The pandemic has changed the way we interact with the doctor.
And it just may change the way we pay the doctor, too.
It’s no secret that the billing and payment experience within the U.S. healthcare system is a fragmented and fraught one. Paper statements, opaque coding and unforeseen expense are enough to make getting access to medical care a daunting process.
Healthcare, Blitch told Karen Webster in a recent interview, has always been a “touch-centric culture,” involving check-in, interactions with the nurse, then the doctor and eventually checking out and paying a co-payment.
But amid the pandemic, Blitch said, “people don’t desire to go into a doctor’s office quite like they used to.”
Many patients are opting for telemedicine, amid a digital shift. The payments piece of the equation has to follow suit — and play catch-up.
The connected economy, said Blitch, is helping providers to “meet the patients where they are” whether on a tablet or smartphone.
Meeting patients at the points of tech-enabled interaction they desire also means not asking them to download or update apps or enter usernames and passwords every time they look to make appointments or pay bills.
In healthcare, the data needed for payments reconciliation rests within a patient accounting system, which in turn sits inside an electronic health record. Firms like Epic own the clinical diagnostics, Blitch said, but because the financial responsibility of Medicare, Medicaid, Blue Cross Blue Shield or even the patient is connected to those clinicals, they sit inside the patient accounting system.
Claims have to be filed in order for providers to be paid in the first place. Far-flung, back-end systems mean that accounts receivables and cash flow management is less than optimal. Large health systems, he said, are tasked with managing disparate payment vendors to move money.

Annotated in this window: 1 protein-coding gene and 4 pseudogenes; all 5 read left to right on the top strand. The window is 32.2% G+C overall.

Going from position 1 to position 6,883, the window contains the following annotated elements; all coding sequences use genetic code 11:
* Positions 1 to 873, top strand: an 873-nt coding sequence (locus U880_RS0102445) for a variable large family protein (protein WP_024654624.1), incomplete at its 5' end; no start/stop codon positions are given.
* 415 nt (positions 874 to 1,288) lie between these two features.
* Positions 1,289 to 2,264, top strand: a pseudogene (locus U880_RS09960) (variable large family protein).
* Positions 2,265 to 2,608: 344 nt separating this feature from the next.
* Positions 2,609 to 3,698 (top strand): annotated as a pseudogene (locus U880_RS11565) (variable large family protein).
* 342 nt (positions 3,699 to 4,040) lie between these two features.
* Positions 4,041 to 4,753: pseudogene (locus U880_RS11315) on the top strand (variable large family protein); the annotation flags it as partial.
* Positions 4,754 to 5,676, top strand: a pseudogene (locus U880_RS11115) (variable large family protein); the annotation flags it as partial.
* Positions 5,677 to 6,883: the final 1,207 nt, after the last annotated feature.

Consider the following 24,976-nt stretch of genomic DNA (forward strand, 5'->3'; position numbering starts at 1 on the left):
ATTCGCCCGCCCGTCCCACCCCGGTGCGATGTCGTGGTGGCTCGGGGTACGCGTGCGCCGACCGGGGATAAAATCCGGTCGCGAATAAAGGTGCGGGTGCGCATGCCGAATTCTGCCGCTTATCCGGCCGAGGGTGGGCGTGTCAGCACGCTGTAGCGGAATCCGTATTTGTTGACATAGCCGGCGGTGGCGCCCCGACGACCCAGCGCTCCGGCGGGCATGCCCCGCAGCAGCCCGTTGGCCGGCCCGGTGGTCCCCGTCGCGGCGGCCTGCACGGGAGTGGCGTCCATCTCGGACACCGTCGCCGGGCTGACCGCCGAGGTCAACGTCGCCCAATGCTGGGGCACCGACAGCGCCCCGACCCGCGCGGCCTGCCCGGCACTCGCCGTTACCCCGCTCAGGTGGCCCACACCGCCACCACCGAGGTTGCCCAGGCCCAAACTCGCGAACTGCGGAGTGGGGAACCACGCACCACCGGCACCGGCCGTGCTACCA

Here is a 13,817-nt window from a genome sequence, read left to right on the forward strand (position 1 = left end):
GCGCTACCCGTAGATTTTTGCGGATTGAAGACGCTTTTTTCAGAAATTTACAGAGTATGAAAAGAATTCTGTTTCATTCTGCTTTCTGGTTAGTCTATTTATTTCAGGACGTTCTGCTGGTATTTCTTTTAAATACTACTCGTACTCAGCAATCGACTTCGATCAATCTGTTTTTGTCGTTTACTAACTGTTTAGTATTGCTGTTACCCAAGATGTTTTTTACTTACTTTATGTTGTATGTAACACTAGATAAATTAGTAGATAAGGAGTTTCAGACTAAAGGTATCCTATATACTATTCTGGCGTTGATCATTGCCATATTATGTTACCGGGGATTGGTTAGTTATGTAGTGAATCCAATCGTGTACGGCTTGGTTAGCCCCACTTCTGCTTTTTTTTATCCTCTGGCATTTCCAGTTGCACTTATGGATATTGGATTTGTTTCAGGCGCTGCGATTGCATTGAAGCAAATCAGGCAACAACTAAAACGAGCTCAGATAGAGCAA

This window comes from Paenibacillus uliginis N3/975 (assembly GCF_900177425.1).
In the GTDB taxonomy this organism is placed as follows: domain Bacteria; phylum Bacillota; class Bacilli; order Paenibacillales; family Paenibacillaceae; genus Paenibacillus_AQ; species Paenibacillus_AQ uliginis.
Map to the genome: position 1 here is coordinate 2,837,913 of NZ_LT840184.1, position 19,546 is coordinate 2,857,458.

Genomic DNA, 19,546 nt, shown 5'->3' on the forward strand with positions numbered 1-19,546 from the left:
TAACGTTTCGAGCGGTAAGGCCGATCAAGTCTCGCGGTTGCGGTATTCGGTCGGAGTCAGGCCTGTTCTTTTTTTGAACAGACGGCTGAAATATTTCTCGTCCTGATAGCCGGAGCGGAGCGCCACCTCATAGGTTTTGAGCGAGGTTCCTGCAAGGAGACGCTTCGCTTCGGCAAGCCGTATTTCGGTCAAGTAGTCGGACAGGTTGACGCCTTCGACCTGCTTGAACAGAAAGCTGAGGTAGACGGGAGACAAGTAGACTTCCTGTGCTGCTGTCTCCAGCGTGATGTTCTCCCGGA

“Then you’ve got gateways, processors and terminals, and they have to be integrated into the healthcare information systems,” he said, adding that “If you’re a [healthcare] CFO, you are really paying attention to all these dollars.”
To help solve those complexities, he said that Patientco operates a platform where all those groups operate together.
“The core of what we are solving for is around affordability and transparency,” he said. “Seamless financial care requires coordination across multiple departments, from scheduling to pre-service check-in, all the way to back office components.”
Moving Toward Transparency
In an example of that seamless flow across the platform model, he said that communicating through text messages to a patient, with links to the diagnostics expected to be provided at the appointment and details on what the financial liability will be once services are rendered, promotes transparency.
And in a nod to affordability — through the company’s intelligent financing platform called SmartFinance — patients can determine whether they want to pay upfront, pay out of a health savings accounts, or use a payment plan that sits on the balance sheet of their health plan, he said.
The process “reduces anxiety, creates clarity, and helps meet expectations that the end consumer has — similar to what they expect in different retail environments. When they show up at the doctor’s office, they actually know as much as the person who is at the front office helping to check them in.”
He said that the platform is governed by an overarching principle. Just as healthcare services and procedures take into account each individual’s history, demographics and unique situation, so, too, should the financial aspect of the process. Older patients, he said, may prefer to write checks. Younger patients may prefer to communicate across their smartphones.
As he told Webster: In life, success rests with “just being on the same page with the person you’re talking to. And certainly, that’s the case in healthcare.”